Giving all Google users to access this kind of videoconferencing power is a significant development, even if not everyone wants or has a Google account. However, in the current climate where privacy and controlling conferences is now one of the major demands from customers, requiring users to open a Google account is understandable.

There are other security features too. Users of the new Meet services will only be able to add participants through calendar invites leaving those without an invite in a ‘Green Room’ until such a point as they are allowed enter the meeting by the host.

For enterprise teams, Google introduced G Suite Essentials for non-G Suite customers. This is for teams that need access to Meet’s more advanced features, such as dial-in phone numbers, larger meetings and meeting recording. G Suite Essentials includes Google Drive for easy and secure access to the team’s content, and Docs, Sheets and Slides for content creation and real-time collaboration.

Learning Opportunities

The new additions to Meet come as Google announced that it has grown significantly since January. The blog explains: “Since January, we’ve seen Meet’s peak daily usage grow by 30x. As of this month, Meet is hosting 3 billion minutes of video meetings and adding roughly 3 million new users every day. And as of last week, Meet’s daily meeting participants surpassed 100 million.”

OpenText to Introduce Permanent Remote Working

Elsewhere, OpenText, like many other enterprises, has sent a large part of its workforce home to work remotely. As the global health crisis continues, the company announced it will cut the salaries of its executives and other senior positions by up to 5%. Other cost-saving measures include the permanent closure of nearly half its offices, because many of its workers will continue to work remotely even when the crisis is over.

In an earnings call to investors for its Q3 results last week, Mark J. Barrenechea, OpenText CEO & CTO, told participants:

“As a result of COVID-19, OpenText is adopting a hybrid return to workplace strategy. The company will undertake a restructuring plan which will impact our global workforce and consolidate certain real estate facilities to further streamline our operations as we accelerate work from home initiatives.” The cost of the restructuring is expected to be approximately $80 million to $100 million.

However, while the financial incentives to send people home and cut down on its real estate bill are significant, Barrenechea explained the reason it is successfully happening now, is because the digital workplace technology that enables this kind of working is finally in place.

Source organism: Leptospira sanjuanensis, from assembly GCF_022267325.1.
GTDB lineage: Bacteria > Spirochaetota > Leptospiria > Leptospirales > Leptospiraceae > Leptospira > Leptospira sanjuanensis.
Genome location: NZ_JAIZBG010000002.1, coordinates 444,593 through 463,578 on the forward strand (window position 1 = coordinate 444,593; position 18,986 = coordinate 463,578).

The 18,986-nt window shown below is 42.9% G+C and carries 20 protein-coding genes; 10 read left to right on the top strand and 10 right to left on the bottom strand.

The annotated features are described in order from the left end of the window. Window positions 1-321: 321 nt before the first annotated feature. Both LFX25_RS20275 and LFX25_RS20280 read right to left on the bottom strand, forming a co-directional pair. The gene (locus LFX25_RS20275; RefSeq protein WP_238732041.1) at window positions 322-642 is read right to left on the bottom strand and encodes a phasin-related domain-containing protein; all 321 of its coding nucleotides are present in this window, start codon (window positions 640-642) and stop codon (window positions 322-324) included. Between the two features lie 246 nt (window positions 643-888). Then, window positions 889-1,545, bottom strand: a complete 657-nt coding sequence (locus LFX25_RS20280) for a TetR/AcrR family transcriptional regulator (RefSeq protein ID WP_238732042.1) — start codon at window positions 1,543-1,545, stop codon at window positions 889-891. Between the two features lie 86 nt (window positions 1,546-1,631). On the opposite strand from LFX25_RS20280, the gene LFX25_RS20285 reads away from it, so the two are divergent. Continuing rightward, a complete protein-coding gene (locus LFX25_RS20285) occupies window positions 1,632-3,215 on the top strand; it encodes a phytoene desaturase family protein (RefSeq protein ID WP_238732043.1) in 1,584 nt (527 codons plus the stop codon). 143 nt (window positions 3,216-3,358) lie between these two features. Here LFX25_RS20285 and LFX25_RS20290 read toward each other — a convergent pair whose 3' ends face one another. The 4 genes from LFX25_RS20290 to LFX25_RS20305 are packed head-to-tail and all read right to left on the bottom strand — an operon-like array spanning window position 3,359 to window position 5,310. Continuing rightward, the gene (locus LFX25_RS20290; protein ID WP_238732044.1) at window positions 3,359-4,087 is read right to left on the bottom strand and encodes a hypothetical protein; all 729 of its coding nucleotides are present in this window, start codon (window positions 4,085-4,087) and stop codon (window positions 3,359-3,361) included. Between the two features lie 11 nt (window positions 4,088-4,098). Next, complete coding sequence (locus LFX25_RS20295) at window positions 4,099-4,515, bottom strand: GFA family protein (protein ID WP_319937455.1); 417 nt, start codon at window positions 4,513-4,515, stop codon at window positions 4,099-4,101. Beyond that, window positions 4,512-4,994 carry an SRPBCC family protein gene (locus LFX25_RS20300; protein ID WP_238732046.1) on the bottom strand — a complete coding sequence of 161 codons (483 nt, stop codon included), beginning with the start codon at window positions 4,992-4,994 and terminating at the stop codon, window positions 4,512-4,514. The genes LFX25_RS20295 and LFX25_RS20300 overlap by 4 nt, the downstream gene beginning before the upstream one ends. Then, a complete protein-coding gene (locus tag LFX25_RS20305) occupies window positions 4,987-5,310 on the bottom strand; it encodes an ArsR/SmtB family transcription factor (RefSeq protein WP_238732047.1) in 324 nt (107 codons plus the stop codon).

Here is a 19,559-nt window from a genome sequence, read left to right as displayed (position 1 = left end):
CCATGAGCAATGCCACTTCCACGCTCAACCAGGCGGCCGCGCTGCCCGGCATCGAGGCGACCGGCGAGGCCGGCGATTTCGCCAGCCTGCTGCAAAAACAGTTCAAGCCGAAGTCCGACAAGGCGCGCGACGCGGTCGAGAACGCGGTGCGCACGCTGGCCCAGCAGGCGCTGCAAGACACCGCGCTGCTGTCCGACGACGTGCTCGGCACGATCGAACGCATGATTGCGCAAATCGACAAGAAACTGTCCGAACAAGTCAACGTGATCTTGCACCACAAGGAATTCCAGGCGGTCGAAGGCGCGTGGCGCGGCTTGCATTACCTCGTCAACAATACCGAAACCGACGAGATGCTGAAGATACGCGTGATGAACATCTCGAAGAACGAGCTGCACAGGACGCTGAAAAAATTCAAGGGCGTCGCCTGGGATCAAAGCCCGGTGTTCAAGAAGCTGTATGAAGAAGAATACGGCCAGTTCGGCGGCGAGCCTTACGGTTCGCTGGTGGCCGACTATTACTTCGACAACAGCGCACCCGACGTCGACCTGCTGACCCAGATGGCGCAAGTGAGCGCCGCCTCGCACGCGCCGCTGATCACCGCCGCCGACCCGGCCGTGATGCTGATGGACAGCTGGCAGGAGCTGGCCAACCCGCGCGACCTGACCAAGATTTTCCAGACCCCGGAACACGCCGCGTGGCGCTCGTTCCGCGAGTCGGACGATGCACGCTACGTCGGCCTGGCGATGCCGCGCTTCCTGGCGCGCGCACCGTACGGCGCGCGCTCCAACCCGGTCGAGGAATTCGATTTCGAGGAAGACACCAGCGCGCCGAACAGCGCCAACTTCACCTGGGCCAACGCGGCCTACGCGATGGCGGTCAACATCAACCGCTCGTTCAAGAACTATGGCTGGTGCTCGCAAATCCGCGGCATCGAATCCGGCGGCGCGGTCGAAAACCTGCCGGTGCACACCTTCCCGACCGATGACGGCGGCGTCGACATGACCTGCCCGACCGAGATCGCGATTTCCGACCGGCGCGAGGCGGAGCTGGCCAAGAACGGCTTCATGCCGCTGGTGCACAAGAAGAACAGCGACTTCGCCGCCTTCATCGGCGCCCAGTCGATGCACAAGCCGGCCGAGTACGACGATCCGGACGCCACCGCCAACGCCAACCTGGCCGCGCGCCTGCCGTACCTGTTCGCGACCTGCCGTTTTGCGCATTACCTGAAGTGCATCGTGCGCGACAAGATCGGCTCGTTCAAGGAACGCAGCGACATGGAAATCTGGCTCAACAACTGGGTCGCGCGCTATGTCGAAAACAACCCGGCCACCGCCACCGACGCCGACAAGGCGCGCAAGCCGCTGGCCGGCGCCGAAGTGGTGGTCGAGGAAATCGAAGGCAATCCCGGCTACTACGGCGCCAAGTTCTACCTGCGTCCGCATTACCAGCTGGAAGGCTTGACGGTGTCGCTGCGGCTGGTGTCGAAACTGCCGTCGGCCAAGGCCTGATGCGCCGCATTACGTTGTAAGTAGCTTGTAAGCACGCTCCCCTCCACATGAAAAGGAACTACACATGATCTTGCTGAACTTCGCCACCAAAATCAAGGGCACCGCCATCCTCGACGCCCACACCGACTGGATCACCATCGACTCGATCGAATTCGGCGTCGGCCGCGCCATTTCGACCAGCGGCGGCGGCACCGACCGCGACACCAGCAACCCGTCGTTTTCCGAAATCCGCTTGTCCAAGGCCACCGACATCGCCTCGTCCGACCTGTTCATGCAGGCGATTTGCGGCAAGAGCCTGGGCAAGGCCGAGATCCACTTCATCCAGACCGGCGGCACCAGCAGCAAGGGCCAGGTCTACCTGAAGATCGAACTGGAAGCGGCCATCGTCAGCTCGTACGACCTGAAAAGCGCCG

Zeal Contract Management Integrates With Box

Also this week, Zeal, which offers a free cross-platform program for Windows, Linux and BSD, announced that is has partnered with Box. The new integration with Box will allow customers to access their contract data from multiple applications through Box's vast inventory of API integrations.

This will also enable Zeal to operate as a broker of contract data for customers who need to access their contract repositories with additional auditing and accounting systems.

Zeal is a collaborative cloud-based contract management platform that uses machine learning to help companies automate contract functions, analyze contract data and build workflows that enhance compliance and accelerate sales.

Through this integration, customers will be able to seamlessly connect their existing Zeal repositories with Box as their unified cloud content management layer.

Sinch Buys SAP’s Digital Interconnect Unit

Finally this week, Sinch announced it has entered into a definitive agreement to acquire SAP’s communications unit, SAP Digital Interconnect (“SDI”).

SDI offers cloud-based communications products and serves more than 1,500 enterprise customers throughout the world. Sinch and SDI share a focus on digital business transformation, creating a first-class customer experience, and ensuring the highest possible quality of services. Sinch will acquire all assets and IP belonging to SDI.

Sinch, which has a scalable platform for messaging, voice and video, will pay $245 million for SDI (approximately $250 million USD) on a cash and debt-free basis.

The deal significantly strengthens Sinch’s customer facing, operations and product and engineering resources in the United States and gives the company a larger presence in the Bay Area where SDI is headquartered. It also grows the company’s business in Europe, Asia-Pacific and India.